Thursday, December 29, 2011

Stretching to Third

"Where's the only place your safe in baseball?" I asked.

"On the base," the teenager answered.

"Right! Venture a few inches or a few feet from the base and you've gotten the attention of the opposing team. It becomes risky," I observed. We'd been talking about faith and the comparison between God's word that can keep us safe rather than being a hindrance. If you're not aware of the rules, you might just stroll leisurely down the base path, only to be put out by light tag or knocked down by a vicious, quick slap of the mitt and ball. But then I started thinking about the fallacy of staying on base all the time.

In life and business, events create changes. If we're not ready for them, we're left standing on base. We end up losing instead of making it to the second base when an opportunity, like a base hit, occurs. Our competitors get there first and put us out of the market. We need to be a few feet off the base, with a jump start to the next base. If we make the jump at the pitch or the swing, when we think the opportunity might be there for us to advance, we can get to second base just as the market opens up. If it's a clean hit, we can stretch our run to third base and really get the competition sweating bullets, worried you'll score the winning run and send them home.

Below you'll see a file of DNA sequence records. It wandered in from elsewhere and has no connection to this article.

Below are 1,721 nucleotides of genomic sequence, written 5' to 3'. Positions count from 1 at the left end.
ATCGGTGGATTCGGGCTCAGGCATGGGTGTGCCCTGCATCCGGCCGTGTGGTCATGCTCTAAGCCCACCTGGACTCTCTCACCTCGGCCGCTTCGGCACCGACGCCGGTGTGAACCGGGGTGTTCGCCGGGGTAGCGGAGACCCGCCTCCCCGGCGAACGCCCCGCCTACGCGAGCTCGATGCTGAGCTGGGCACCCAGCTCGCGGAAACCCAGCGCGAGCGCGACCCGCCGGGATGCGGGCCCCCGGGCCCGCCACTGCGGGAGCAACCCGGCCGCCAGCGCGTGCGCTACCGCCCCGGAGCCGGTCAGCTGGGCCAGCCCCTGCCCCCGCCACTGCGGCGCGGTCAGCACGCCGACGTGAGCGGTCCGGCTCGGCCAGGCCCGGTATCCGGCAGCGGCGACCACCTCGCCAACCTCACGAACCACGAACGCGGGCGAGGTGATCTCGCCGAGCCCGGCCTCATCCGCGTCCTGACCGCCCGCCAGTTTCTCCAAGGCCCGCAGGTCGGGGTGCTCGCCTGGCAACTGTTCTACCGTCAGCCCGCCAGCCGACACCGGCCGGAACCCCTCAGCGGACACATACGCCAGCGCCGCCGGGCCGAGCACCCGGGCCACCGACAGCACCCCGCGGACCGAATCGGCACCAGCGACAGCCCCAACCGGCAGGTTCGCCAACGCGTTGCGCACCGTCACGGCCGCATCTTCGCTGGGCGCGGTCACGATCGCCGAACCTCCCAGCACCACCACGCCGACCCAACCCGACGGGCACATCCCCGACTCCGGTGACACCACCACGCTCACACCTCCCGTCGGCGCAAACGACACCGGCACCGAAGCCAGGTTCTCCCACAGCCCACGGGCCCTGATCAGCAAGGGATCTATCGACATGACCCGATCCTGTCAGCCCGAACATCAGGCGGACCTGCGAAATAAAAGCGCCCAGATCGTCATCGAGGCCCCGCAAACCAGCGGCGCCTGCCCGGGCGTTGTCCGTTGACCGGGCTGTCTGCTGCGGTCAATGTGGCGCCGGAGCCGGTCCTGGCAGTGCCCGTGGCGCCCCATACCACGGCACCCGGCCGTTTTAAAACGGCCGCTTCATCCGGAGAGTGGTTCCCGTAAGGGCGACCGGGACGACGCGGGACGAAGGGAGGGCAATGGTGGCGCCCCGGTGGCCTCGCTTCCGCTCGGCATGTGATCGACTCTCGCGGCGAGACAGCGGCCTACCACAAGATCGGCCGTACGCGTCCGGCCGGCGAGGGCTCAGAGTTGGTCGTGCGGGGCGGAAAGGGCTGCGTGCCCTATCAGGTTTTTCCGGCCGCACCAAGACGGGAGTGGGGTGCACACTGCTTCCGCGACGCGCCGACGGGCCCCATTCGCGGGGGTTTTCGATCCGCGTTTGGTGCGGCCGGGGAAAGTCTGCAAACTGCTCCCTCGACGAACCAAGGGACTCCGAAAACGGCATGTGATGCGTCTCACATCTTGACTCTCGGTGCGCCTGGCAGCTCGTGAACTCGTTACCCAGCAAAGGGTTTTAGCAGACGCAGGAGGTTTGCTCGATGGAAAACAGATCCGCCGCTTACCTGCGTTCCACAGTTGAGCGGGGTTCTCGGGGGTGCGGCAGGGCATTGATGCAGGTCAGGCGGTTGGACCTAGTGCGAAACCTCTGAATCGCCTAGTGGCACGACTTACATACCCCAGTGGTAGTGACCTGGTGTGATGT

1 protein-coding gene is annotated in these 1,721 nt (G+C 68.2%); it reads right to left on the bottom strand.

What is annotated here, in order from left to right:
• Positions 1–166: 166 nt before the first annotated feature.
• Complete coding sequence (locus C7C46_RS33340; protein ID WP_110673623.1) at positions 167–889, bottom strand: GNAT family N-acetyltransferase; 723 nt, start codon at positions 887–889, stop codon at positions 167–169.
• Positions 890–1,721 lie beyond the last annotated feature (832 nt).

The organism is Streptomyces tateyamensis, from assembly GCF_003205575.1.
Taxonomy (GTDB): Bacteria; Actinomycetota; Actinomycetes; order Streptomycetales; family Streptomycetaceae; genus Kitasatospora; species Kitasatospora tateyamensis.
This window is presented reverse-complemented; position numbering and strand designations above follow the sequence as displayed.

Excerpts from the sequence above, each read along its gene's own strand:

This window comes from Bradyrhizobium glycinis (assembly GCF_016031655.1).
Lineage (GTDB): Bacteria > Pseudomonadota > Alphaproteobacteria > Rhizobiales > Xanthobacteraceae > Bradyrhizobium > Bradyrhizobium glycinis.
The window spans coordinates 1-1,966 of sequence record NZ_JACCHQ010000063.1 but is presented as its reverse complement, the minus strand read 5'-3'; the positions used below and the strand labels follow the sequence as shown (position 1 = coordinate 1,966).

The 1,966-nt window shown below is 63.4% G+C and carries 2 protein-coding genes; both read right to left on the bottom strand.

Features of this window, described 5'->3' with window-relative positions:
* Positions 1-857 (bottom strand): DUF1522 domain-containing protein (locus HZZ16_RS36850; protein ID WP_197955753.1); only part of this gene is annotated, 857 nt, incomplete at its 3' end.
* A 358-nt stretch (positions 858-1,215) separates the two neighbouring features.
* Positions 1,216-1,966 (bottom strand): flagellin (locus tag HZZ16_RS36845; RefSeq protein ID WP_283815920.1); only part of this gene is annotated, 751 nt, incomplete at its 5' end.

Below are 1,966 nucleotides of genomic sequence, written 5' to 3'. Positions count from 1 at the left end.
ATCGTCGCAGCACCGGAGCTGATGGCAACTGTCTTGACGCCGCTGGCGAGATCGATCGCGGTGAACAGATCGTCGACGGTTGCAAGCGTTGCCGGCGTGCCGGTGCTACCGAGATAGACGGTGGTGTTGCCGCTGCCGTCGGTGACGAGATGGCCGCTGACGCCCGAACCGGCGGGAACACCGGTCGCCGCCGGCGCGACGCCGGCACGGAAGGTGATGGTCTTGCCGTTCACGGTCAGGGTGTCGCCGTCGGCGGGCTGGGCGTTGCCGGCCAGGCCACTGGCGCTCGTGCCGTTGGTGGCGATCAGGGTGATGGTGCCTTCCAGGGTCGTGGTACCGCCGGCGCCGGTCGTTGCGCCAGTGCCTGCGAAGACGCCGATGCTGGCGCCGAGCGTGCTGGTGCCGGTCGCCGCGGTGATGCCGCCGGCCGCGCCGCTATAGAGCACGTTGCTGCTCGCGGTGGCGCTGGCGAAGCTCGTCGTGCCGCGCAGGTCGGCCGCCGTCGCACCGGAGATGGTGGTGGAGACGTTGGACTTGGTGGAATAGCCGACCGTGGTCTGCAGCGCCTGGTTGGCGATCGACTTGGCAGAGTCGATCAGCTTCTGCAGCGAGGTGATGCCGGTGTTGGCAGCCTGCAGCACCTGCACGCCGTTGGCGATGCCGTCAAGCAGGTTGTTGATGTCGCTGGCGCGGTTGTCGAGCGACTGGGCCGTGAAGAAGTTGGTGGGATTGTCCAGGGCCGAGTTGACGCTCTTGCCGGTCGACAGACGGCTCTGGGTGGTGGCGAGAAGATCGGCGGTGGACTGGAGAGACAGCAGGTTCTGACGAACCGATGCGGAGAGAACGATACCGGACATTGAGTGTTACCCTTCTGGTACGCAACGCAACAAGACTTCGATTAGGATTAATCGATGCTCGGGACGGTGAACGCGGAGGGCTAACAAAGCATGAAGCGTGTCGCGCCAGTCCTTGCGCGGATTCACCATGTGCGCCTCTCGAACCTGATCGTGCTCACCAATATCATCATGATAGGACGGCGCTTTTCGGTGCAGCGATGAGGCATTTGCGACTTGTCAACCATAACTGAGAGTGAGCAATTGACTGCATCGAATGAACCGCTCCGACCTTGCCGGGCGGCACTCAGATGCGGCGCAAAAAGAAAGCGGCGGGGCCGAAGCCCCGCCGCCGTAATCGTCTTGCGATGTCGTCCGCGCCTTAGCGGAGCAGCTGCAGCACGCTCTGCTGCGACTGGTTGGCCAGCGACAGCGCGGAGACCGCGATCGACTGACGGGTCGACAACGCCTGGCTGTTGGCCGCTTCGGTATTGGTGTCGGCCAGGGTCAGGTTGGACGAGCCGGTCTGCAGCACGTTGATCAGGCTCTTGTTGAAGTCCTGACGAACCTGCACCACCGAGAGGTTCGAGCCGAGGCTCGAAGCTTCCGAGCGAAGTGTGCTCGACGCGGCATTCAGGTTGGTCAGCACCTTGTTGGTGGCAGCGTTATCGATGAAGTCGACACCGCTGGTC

Another reason for not playing it safe all the time is that you can tempt the competition to focus too much on you. They play for the quick out, pulling the baseman to the bag, leaving the field undefended. If they try to get you, they might make a mistake with an overthrow, leaving you to steal market share with a little hustle and a smile.

It's not called risky because it's a sure-thing. You can jump with the pitch, and run smack-dab into a double play when the batter pops up an easy catch. Your competition can take the easy contract and clobber you when you over-reached on a service guarantee.

But isn't it better to play hard? Play to win than just playing it safe? If you lose without taking any risk, just standing on base, no one will remember. If you were bold, they might chastise you for some foolish attempts but they'll admire your courage. I'd rather have a chance at a win, than not having a chance to stretch a hit into a two-bagger.

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